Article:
234 posts · 317,093 views
Evolutionary Biology, Life Science, Science Education, Human Evolution, and Stuff.
It has long been known that incest is not as bad as you think. Anti-cousin marriage laws are like prohibition laws and blue laws. They arise from a Christian conservative movement that swept Western Civilization from the late 18th century through the 19th century, up to about the time of the repeal of Prohibition.
Sure, marrying, or just plain having sex with, your sibling is disgusting. I mean, think about it. No, wait, don't even think about it. But cousin marriage? That depends. Your ........ Read more »
Diane B. Paul, & Hamish G. Spencer. (2008) “It's Ok, We're Not Cousins by Blood”: The Cousin Marriage Controversy in Historical Perspective. PLoS Biology, 6(12). DOI: 10.1371/journal.pbio.0060320
I first became acquainted with the Romanovs (as historical figures, not the actual Romanovs) reading in middle school about Russian History. Later, someone turned me on to Massie's Nicholas and Alexandra, which is quite a well known popular historical account of the last Czar of Russia and his family. Everyone knows the story of the end. The core of Czar's family -- the Czar Nicholas, his wife Alexandra, and his children -- had been arrested and all of them were transported to a remote locati........ Read more »
Coble MD, Loreille OM, Wadhams MJ, Edson SM, Maynard K, & et al. (2009) Mystery Solved: The Identification of the Two Missing Romanov Children Using DNA Analysis. PLoS ONE, 4(3). DOI: http://dx.plos.org/10.1371/journal.pone.0004838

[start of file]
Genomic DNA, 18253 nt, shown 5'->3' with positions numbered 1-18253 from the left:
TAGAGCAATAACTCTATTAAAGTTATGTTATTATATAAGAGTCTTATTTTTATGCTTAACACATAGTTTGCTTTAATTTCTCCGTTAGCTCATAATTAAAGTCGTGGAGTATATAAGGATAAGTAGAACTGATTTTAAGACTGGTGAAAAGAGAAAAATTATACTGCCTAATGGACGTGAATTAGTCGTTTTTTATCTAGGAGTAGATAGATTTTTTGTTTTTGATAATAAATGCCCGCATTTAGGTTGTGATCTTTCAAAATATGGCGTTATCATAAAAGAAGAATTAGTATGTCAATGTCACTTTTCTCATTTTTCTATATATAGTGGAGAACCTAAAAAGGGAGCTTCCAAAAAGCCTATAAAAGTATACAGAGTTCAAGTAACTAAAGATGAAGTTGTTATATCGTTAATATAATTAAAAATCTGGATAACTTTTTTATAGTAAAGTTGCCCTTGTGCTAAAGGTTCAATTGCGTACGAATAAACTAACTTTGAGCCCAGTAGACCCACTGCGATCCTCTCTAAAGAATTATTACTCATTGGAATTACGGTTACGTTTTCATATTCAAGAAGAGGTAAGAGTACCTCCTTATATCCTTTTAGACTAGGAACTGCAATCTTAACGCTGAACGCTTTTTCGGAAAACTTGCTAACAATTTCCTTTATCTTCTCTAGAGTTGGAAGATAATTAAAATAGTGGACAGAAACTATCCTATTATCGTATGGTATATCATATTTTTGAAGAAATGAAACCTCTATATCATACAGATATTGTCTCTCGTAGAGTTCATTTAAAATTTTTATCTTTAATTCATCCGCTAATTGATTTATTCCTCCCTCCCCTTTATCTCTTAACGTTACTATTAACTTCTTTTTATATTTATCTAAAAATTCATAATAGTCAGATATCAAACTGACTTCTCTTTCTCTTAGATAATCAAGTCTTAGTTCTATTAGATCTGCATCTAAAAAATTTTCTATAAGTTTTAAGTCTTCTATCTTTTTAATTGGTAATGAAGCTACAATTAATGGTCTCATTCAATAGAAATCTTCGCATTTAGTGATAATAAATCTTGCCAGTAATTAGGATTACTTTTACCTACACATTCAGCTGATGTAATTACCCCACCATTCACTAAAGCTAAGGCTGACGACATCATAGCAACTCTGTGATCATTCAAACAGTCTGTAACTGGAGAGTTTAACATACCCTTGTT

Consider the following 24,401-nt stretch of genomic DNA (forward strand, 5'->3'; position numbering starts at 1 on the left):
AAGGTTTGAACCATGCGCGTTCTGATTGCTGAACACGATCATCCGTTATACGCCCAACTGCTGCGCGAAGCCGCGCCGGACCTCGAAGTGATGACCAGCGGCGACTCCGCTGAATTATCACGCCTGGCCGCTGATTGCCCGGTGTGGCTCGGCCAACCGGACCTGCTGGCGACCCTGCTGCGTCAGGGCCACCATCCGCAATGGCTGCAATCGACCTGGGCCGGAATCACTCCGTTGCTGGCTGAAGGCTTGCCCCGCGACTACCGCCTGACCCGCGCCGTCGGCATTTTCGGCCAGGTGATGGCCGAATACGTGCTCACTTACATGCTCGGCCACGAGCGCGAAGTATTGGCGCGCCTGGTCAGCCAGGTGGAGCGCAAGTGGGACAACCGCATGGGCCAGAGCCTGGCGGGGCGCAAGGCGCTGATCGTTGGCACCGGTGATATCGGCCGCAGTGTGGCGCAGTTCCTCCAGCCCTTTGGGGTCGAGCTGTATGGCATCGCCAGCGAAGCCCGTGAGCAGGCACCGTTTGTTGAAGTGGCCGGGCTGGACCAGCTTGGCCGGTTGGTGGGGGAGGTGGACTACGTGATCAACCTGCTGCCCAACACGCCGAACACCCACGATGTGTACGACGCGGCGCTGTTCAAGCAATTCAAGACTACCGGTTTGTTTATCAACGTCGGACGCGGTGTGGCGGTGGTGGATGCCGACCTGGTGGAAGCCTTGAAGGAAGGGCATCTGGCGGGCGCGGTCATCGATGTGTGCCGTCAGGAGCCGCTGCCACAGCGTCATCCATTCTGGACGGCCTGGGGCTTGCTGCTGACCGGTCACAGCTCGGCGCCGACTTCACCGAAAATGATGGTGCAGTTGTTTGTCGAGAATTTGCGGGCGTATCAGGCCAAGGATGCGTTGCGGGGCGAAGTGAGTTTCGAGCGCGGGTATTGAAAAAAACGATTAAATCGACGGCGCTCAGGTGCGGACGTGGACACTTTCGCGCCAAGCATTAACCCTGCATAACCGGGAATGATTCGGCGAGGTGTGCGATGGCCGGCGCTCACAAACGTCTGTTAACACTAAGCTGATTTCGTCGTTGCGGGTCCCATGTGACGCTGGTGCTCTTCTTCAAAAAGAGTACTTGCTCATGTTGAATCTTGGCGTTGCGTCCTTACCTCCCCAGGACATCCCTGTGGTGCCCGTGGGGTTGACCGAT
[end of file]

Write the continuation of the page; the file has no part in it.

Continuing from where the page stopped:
... has been found. Inside the fish's skull, in fact. This is from a chimaeroid fish, which today are fairly rare but during the Carboniferoius were quite common and diverse. There are really two aspects of this find that are especially interesting. One is the 3D imagery that was obtained of the ancient fossilized brain, and the other is the analysis of the fish's ear canals. The brain is cool just because it is cool (and shows some interesting morphology). The ear canal study is interestin........ Read more »
A. Pradel, M. Langer, J. G. Maisey, D. Geffard-Kuriyama, P. Cloetens, P. Janvier, & P. Tafforeau. (2009) Skull and brain of a 300-million-year-old chimaeroid fish revealed by synchrotron holotomography. Proceedings of the National Academy of Sciences. DOI: 10.1073/pnas.0807047106
Dino spoor, that is. A recently reported finding in PLoS ONE clarifies a number of questions about how certain dinosaurs held their front limbs (zombie/Frankenstein-position palm-down vs. huggie-wuggie palms-facing-each-other). This research confirms ...
that early theropods, like later birds, held their palms facing medially, in contrast to ... prints previously attributed to theropods that have forward-pointing digits. Both the symmetrical resting posture and the medially-facing palms there........ Read more »
Andrew R. C. Milner, Jerald D. Harris, Martin G. Lockley, James I. Kirkland, & Neffra A. Matthews. (2009) Bird-Like Anatomy, Posture, and Behavior Revealed by an Early Jurassic Theropod Dinosaur Resting Trace. PLoS ONE, 4(3). DOI: 10.1371/journal.pone.0004591
Why is there "junk DNA"? What is Junk DNA? What is a Pseudogene? What is Gene Duplication?